Medu Vadai/Urad Dal Vada – Happy Pongal!
Wish you all a very Happy Pongal!! Hope all of you had a great day
Festivals always make you nostalgic, don’t they? Well, I become totally nostalgic on festivals and bore my husband with all the things I did back home as a child and make him nostalgic too..hehe…and he gets all excited and tells me about all the kites he had. And believe it or not, we have the same discussion every year hehe..
For those of you who are not aware of this festival in India, we celebrate it over three days. Its like our thanksgiving, after a bountiful harvest. ‘Pongal’ is a sweet/savory dish prepared with the newly harvested rice.
As a child, for me the best thing during pongal was eating sugarcanes to my heart’s content on the endless afternoons after school, sitting in our garden:). January is the sugarcane harvest season in Southern India. The place we lived in, was the city outskirts and thus we had a lot of sugarcane fields pretty close by. So in the harvest season we used to buy tons of sugarcanes, and I loved to eat them just like that, using only my hands and mouth, no cutting-into-small-pieces-using-a-knife :D. We would have all the kids in the neighborhood join us and what a gala time we had!! Sometimes I just want to be a kid all over again, huh!!
Yesterday’s menu at my place was all traditional..Chakara/Sakkarai Pongal, Uzhundu (Urad dal) Vadai and Arachuvitta Sambar!
Today, I’m posting the recipe for Uzhundu Vadai or Urad Dal vadai. These are very traditional south Indian snacks, that are made with soaked black gram. They are crispy on the outside and soft and spongy on the inside. My all time favorite! They look like donuts and are a little difficult to shape, it just takes some patience and practice. I did not have time to take step by step pics, but I shall definitely update the steps in near future.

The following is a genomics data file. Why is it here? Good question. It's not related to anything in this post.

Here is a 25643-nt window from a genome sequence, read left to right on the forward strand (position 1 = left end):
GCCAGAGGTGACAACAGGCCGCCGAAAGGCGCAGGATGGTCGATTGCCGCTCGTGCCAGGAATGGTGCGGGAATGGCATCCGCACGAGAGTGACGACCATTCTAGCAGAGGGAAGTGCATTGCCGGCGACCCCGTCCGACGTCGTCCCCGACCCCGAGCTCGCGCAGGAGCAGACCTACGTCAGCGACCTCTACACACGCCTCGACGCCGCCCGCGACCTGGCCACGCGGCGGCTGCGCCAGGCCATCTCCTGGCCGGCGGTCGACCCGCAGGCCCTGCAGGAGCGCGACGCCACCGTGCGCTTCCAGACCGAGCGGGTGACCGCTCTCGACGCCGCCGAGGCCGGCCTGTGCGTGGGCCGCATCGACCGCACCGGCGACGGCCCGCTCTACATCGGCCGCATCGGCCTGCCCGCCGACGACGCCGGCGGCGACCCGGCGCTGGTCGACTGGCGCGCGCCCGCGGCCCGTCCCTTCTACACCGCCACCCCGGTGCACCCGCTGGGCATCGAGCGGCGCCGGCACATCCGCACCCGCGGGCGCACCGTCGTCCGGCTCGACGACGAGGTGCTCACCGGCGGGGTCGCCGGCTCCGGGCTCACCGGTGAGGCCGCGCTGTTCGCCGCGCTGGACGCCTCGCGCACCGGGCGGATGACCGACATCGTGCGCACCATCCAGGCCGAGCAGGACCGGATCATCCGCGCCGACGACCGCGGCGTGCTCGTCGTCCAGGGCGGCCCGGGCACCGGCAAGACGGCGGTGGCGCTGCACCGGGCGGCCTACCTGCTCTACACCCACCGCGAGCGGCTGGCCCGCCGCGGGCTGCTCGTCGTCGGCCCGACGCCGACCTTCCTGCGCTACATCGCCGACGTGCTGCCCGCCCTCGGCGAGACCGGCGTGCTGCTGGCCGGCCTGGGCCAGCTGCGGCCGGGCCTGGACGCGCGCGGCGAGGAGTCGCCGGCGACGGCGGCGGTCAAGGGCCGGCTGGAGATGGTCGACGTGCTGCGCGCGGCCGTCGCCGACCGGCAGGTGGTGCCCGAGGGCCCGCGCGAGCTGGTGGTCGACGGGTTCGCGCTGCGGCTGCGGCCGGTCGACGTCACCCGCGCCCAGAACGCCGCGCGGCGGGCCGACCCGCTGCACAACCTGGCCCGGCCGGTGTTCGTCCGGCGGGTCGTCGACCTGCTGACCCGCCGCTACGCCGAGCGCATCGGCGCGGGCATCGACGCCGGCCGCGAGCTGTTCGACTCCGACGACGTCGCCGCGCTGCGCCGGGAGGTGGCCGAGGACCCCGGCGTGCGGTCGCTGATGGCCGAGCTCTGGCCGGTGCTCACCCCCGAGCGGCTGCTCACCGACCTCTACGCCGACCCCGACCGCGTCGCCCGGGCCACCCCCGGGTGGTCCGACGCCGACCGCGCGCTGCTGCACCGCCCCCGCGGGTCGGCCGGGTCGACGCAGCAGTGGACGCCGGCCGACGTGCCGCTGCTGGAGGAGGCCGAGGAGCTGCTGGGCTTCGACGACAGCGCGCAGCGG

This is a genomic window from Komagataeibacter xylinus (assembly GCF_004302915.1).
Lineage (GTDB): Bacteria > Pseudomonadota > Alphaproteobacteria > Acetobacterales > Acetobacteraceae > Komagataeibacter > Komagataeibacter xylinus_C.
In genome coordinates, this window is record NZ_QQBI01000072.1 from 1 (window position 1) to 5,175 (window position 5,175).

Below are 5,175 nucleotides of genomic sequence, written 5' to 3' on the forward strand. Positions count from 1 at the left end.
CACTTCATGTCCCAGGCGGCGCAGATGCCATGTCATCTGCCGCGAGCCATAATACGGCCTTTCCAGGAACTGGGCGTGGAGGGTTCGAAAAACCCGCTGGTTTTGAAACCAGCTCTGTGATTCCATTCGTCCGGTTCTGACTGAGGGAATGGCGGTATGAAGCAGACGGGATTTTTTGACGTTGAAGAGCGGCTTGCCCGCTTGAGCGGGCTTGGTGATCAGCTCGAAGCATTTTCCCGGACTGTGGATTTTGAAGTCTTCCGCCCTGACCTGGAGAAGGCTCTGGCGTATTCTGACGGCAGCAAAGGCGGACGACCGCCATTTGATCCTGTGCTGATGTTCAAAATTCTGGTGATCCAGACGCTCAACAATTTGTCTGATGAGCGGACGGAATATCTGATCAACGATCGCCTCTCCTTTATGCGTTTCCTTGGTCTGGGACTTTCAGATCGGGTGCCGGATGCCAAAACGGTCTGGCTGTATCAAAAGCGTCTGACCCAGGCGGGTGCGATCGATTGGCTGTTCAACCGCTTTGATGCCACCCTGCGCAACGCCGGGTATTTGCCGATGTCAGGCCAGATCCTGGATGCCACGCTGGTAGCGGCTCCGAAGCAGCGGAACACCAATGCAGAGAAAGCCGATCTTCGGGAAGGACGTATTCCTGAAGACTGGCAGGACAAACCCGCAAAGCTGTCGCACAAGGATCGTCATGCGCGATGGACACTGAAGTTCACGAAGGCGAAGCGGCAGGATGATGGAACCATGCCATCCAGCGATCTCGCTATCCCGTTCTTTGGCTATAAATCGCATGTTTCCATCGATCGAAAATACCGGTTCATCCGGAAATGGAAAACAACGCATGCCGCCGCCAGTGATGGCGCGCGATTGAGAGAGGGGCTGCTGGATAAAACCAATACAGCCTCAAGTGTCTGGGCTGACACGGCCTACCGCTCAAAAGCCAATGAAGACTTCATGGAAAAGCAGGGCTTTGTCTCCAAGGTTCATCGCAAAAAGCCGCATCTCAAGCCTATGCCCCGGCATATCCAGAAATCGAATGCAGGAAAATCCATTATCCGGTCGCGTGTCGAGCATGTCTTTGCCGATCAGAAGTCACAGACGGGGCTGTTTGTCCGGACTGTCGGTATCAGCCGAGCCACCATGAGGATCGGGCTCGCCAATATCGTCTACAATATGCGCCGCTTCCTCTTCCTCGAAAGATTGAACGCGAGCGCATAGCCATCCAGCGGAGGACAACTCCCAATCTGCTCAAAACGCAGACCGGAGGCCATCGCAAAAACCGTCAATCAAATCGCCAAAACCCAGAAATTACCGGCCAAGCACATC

Uzhundu(Urad Dal) Vadai
Urad Dal/Black Gram(skinned) – 1 cup
Green Chilies/Serrano pepper – 7-8 no.
Ginger – 1 inch piece
Curry leaves – 6-7(chopped finely)
Coriander seeds/Cilantro – 1 tbsp(chopped)
Onion – 1 small(optional but highly recommended,chopped finely)
Salt – to taste
Oil – for deep frying
Optional: You could also add some grated carrots and cabbage. For those of you who cannot eat onions on the festival day, replace onions with cabbage. Trust me, you wouldn’t know the difference!! Cabbage tastes exactly like onions in deep fried dishes.
- Soak the urad dal in water for at least 2 hours.
- Grind green chilies, ginger and soaked urad dal into a smooth batter, adding as little water as possible. The batter should be thick, creamy and not pourable.
- Add salt, curry leaves, cilantro and onions to the batter and mix thoroughly.
- Heat oil for deep frying. Now, shaping the vada is a little tricky and takes some practice. Usually the vada is in the shape of a doughnut. There are two method in which this can be done. You can take a small ball of the batter, and place it on a plastic sheet/leaf, greased with some water. Make a hole in the center with your finger and slide this into hot oil very carefully.
Alternately, if the batter is a little runny, I just dip my hands in some water, take some batter in my hand, make a hole with my thumb and slide it into the hot oil. This can be very very dangerous, so please do not try this if you are a novice. If both the above methods seem difficult, just drop the batter by spoonfuls into the hot oil and fry till it is golden brown on both sides, and the bubbles surrounding the vada have subsided.
Tip: If the batter is too runny to handle, add a couple of tbsp of Chickpea flour/Besan to adjust the consistency.
You can serve these with any kind of chutney and/or sambar. Or eat them just like that! Actually, these vada’s soaked in curd(Dahi Vada) or rasam(Rasa Vadai) are true delicacies. I shall post these recipes soon!